Sunday, November 21, 2010

If you needed just one more reason to avoid chain restaurants…

From In Pursuit of Silence by George Prochnik:

Customers exposed to slow music spent significantly longer at table: an average of 56 minutes as opposed to 45 minutes.…Stoked with data of this nature, chain restaurants, such as Dick Clark’s American Bandstand Grill, developed computerized sound systems that were preset to raise the tempo and volume of music at hours of the day when corporate wanted to turn tables. ‘A lot of the managers try to turn music down because they think it’s too loud for people eating,’ said Don Blanton, who developed the system for the grill. ‘So we’ve put in an automated system.’

In other words, even if every single customer complains about the sound volume at Dick Clark’s American Bandstand Grill, the manager can’t do jack because “corporate” is hell-bent on reaching into customers’ brains and playing puppetry of the senses.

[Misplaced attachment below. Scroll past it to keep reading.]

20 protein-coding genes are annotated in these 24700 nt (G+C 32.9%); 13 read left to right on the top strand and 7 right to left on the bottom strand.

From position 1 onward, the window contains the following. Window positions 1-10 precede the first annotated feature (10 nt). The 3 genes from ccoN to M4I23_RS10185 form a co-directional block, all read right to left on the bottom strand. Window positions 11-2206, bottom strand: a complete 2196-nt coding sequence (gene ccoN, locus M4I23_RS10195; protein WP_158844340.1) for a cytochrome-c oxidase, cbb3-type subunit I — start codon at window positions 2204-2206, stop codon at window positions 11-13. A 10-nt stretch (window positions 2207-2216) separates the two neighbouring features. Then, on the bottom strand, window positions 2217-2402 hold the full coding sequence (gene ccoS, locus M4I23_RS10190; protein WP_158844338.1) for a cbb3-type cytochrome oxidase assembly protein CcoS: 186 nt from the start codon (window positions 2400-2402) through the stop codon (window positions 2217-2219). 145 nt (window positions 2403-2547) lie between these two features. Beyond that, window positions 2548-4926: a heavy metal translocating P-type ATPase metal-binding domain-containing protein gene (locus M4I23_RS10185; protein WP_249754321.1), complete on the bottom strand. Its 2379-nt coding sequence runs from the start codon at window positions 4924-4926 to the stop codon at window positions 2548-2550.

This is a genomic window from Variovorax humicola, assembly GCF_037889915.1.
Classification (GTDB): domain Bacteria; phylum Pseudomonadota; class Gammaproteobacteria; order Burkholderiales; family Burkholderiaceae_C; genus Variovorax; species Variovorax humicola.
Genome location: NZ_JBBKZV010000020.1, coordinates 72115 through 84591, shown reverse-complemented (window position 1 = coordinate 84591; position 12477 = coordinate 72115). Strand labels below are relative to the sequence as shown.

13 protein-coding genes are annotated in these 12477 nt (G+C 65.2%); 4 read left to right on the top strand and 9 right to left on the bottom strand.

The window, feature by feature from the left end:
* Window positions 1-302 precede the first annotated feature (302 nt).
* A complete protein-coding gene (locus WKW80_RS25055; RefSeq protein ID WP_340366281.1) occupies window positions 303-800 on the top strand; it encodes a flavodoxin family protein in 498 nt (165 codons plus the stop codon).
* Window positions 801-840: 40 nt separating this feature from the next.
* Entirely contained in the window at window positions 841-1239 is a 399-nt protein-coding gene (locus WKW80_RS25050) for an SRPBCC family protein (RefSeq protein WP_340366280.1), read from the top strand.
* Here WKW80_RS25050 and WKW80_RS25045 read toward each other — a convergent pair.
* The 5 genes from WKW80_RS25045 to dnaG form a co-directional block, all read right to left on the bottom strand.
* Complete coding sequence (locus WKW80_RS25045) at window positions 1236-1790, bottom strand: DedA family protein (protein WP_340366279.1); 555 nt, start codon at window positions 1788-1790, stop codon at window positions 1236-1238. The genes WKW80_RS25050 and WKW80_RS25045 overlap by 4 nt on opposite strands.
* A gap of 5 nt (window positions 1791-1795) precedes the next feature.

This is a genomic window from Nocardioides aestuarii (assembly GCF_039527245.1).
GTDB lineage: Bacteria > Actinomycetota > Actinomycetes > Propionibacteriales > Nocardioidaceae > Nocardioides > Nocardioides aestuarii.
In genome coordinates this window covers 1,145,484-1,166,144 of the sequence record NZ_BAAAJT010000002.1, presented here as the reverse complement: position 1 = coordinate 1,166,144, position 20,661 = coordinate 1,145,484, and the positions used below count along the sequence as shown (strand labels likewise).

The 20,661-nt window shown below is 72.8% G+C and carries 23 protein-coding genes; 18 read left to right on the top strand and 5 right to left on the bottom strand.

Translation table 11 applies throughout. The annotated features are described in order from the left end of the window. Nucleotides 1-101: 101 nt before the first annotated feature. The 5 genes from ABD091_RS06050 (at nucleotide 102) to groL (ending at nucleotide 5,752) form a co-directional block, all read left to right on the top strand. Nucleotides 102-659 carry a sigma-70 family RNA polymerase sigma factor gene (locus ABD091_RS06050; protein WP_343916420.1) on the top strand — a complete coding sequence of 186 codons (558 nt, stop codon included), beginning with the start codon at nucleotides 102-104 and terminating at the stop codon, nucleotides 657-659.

I have written about the subject of unwanted public sound here before, but this paragraph lit my fuse. I am tempted, oh so tempted, to say that if you eat at a restaurant named after a TV show, you deserve what you get – but really, no one deserves this insidious kind of mind rape. Yes, that’s the right word – rape – when marketers invade your consciousness without consent.

Sounds much more horrifying when you think of it that way, doesn’t it?

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